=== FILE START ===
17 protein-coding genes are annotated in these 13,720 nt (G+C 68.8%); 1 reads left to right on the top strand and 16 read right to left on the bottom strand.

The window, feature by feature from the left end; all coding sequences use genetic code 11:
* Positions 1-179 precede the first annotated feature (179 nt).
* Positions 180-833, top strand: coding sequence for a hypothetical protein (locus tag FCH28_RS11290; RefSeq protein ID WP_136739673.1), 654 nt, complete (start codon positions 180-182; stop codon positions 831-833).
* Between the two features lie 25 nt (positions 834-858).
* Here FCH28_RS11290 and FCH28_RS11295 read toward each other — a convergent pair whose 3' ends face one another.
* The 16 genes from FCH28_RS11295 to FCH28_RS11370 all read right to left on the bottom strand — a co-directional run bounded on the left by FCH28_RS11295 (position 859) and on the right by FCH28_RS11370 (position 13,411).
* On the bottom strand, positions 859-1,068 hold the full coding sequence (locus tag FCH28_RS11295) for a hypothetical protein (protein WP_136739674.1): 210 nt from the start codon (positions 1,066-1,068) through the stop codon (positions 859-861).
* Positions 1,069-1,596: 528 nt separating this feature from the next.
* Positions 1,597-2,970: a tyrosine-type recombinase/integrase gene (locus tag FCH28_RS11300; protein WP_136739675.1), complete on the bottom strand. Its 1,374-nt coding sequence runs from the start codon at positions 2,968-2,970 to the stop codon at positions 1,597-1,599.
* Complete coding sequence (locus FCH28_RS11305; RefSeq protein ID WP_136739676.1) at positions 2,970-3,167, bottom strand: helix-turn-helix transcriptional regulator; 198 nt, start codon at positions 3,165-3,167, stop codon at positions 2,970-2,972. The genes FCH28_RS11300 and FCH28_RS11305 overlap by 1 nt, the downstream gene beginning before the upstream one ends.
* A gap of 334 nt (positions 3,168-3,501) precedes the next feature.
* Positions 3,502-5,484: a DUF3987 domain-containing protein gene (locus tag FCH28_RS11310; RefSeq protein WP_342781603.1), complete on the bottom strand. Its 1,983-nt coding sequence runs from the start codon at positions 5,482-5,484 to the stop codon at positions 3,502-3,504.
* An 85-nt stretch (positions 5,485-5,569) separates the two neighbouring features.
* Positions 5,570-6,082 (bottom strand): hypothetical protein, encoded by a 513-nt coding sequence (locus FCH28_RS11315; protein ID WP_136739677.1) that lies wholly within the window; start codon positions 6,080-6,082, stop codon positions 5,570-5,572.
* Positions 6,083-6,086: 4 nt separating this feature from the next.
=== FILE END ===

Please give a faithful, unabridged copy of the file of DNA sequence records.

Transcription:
17 protein-coding genes are annotated in these 13,720 nt (G+C 68.8%); 1 reads left to right on the top strand and 16 read right to left on the bottom strand.

The window, feature by feature from the left end; all coding sequences use genetic code 11:
* Positions 1-179 precede the first annotated feature (179 nt).
* Positions 180-833, top strand: coding sequence for a hypothetical protein (locus tag FCH28_RS11290; RefSeq protein ID WP_136739673.1), 654 nt, complete (start codon positions 180-182; stop codon positions 831-833).
* Between the two features lie 25 nt (positions 834-858).
* Here FCH28_RS11290 and FCH28_RS11295 read toward each other — a convergent pair whose 3' ends face one another.
* The 16 genes from FCH28_RS11295 to FCH28_RS11370 all read right to left on the bottom strand — a co-directional run bounded on the left by FCH28_RS11295 (position 859) and on the right by FCH28_RS11370 (position 13,411).
* On the bottom strand, positions 859-1,068 hold the full coding sequence (locus tag FCH28_RS11295) for a hypothetical protein (protein WP_136739674.1): 210 nt from the start codon (positions 1,066-1,068) through the stop codon (positions 859-861).
* Positions 1,069-1,596: 528 nt separating this feature from the next.
* Positions 1,597-2,970: a tyrosine-type recombinase/integrase gene (locus tag FCH28_RS11300; protein WP_136739675.1), complete on the bottom strand. Its 1,374-nt coding sequence runs from the start codon at positions 2,968-2,970 to the stop codon at positions 1,597-1,599.
* Complete coding sequence (locus FCH28_RS11305; RefSeq protein ID WP_136739676.1) at positions 2,970-3,167, bottom strand: helix-turn-helix transcriptional regulator; 198 nt, start codon at positions 3,165-3,167, stop codon at positions 2,970-2,972. The genes FCH28_RS11300 and FCH28_RS11305 overlap by 1 nt, the downstream gene beginning before the upstream one ends.
* A gap of 334 nt (positions 3,168-3,501) precedes the next feature.
* Positions 3,502-5,484: a DUF3987 domain-containing protein gene (locus tag FCH28_RS11310; RefSeq protein WP_342781603.1), complete on the bottom strand. Its 1,983-nt coding sequence runs from the start codon at positions 5,482-5,484 to the stop codon at positions 3,502-3,504.
* An 85-nt stretch (positions 5,485-5,569) separates the two neighbouring features.
* Positions 5,570-6,082 (bottom strand): hypothetical protein, encoded by a 513-nt coding sequence (locus FCH28_RS11315; protein ID WP_136739677.1) that lies wholly within the window; start codon positions 6,080-6,082, stop codon positions 5,570-5,572.
* Positions 6,083-6,086: 4 nt separating this feature from the next.